Now that we’ve laid a foundation for bike commuting, discussing routes and bikes, we’ll look more deeply into some tips, tricks and gear for commuting. Whether you choose a backpack and a sporty road bike or a rack-n-pannier urban cruiser, there are some things that all commuters will need to address.
Just like any other bike ride, you’ll want to be equipped with the basic tools necessary for roadside repairs. A multi-tool, tire lever, inflation system, spare inner tube and extra random bolts are good to have.
Pro Tips for Repairs:
- Latex inner tubes are much lighter and pack smaller than standard butyl tubes, though they aren’t cheap.
- Use CO2 when changing a flat; it’s much quicker and you won’t get sweaty. Make sure to practice at home if you’re not familiar with one.
- Nitrile gloves pack small and keep your hands clean, should you need to do a repair.
- Alcohol or citrus-based cleaning wipes are great if you manage to get dirty changing tubes or fixing a dropped chain.
- Whether you choose panniers or a backpack, make sure they’re weather proof or water proof. You might sweat enough to get the contents of your backpack wet, or you might ride through puddles and splash your panniers.
Upon arriving at the office, your co-workers might consider you fragrant, even if it was an easy 2-mile commute. Just like camping, there’s no way to return to that shower-fresh feeling at work (unless your office has a shower), so embrace it. Your workplace should have a bathroom large enough for changing clothes and doing a little wipe down. Hopefully you have room to stash a toiletries bag at work.
Pro Tips for Freshening Up.
- The bathroom door closing mechanism is a great clothes hanger. Just wipe it off before the first use; it’s probably dusty.
- Toilet seat covers are great ground mats to stand on while changing.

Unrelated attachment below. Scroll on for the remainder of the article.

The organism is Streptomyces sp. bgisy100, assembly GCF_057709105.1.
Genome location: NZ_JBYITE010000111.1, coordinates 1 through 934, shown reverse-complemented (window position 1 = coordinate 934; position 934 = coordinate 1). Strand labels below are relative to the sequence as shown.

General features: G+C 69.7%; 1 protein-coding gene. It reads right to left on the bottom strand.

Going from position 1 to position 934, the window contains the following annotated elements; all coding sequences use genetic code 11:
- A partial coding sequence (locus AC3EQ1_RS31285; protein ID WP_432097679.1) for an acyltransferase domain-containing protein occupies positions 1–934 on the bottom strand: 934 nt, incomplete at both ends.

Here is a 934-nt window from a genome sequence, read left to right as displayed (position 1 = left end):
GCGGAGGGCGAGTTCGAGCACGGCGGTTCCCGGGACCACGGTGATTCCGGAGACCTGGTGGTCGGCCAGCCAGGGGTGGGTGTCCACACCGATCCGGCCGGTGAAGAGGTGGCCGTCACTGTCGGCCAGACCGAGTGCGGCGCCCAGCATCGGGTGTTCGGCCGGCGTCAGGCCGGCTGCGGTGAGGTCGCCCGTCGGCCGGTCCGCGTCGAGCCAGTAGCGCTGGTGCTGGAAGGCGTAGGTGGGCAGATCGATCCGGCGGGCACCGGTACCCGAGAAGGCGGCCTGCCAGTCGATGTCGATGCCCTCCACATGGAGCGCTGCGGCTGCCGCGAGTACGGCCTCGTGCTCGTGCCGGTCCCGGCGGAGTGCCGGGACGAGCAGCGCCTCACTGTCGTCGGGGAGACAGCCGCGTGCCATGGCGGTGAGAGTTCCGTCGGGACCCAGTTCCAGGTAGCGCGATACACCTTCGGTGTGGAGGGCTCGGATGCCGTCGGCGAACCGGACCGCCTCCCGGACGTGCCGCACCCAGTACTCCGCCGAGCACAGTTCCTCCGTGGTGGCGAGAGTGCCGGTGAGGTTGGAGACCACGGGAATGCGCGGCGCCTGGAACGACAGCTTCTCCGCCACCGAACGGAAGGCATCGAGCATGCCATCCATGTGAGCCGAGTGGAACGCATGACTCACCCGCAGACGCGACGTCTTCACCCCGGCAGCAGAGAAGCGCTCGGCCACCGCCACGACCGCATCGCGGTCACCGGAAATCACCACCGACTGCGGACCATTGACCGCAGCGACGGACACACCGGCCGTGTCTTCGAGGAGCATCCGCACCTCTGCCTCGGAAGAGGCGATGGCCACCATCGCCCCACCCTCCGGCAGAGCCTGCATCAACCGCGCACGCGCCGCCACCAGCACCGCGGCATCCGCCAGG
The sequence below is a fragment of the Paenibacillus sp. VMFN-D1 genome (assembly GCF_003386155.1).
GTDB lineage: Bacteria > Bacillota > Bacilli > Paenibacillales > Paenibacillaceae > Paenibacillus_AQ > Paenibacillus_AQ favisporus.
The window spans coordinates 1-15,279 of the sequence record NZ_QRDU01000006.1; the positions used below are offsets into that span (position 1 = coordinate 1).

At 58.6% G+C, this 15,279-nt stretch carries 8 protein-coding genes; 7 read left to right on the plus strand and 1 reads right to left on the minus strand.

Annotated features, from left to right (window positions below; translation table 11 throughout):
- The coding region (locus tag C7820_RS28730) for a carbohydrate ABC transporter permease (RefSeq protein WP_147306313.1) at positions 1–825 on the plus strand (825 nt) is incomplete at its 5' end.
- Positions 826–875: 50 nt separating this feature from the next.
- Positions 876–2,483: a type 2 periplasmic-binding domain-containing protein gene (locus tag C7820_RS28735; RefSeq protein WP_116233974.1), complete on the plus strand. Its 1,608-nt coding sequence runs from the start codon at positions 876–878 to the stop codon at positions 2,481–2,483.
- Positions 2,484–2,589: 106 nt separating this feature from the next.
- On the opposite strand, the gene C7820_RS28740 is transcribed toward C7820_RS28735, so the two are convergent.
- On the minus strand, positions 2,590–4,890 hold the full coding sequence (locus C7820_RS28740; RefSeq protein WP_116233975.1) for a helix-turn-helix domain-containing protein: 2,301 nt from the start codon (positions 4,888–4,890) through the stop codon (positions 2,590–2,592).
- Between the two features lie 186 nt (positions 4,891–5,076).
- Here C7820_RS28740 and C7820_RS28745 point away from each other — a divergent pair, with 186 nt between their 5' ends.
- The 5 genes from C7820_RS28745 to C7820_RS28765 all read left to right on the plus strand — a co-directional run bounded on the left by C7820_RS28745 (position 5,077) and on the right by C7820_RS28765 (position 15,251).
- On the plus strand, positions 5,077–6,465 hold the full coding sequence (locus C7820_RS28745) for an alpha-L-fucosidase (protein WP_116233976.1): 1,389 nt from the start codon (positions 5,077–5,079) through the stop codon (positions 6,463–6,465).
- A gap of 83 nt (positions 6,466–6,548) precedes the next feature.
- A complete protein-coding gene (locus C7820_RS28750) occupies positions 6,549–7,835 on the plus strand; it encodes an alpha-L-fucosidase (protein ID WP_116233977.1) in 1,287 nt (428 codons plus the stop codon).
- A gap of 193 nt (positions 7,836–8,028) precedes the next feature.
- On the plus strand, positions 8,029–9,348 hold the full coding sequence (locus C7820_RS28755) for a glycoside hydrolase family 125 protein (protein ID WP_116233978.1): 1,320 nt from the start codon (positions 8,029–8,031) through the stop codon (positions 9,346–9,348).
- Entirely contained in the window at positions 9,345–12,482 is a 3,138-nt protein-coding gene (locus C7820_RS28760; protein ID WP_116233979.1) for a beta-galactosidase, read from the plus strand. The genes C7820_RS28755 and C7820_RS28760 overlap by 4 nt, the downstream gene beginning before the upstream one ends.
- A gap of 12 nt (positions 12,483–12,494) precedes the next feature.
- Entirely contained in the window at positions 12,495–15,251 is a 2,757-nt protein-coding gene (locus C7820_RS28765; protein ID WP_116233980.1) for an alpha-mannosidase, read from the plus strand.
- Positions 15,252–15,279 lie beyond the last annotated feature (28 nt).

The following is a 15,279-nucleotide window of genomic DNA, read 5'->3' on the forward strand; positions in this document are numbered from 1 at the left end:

- Body odor is largely due to bacteria breaking down your perspiration. Use nice smelling spray hand sanitizers and wet wipes to kill and remove sweat and odor. The original Old Spice deodorant is full of alcohol and will also do the trick.
- You can spray your sweaty clothes with hand sanitizer to keep them from stinking up your desk.
- If your bathroom only has hand blow dryers, bring a “go! Towel” or an ultralight camping towel to dry off from a “sink bath.”
- Leave a couple sets of work clothes at the office. You can change out tops and bottoms to get 4-5 days out of them.
- Eat breakfast at work. Workouts up to an hour on an empty stomach train your body to better burn fat.
- Bonus points: keep your hair short so it’s easy to style upon arrival. Also, dry shampoo can keep your hair from getting too oily.
Moving over to the bike: if at all possible, store your bike inside. Thieves can steal any bike with enough time. If you need to lock your bike up outside, change locking locations each day. Don’t be predictable. High quality U-locks with non-cylinder keys are the safest option. Most lock companies have a description of how strong each of their locks are, and many also make keyed wheel and seatpost locks, as well.
Pro Tips for the Bike:
- Keyed/locking wheel skewers and seatpost bolts are lighter and easier than using a cable or extra U-lock to secure your wheels and seat.
- Don't need a U-lock? Carry a seatpost cable and a small locker combo lock, for unexpected/quick cafe or grocery stops.
- Use your front and rear lights no matter the time of day. Visibility is key to safety.
- If riding during darker hours, add reflective tape to your bike frame.
- If you are able to bring your bike into your office, get a nice stand or wall mount to make your bike look like it belongs there.
- Most commuter oriented bikes have tires wide enough to smooth out broken asphalt, but road bike commuters would do well to widen out to 32mm tires to mitigate the extra weight of your gear.
Every bike commuter will develop their perfect style, gear and pro tips over time. The most important thing is to simply get moving, get out there and give it a try.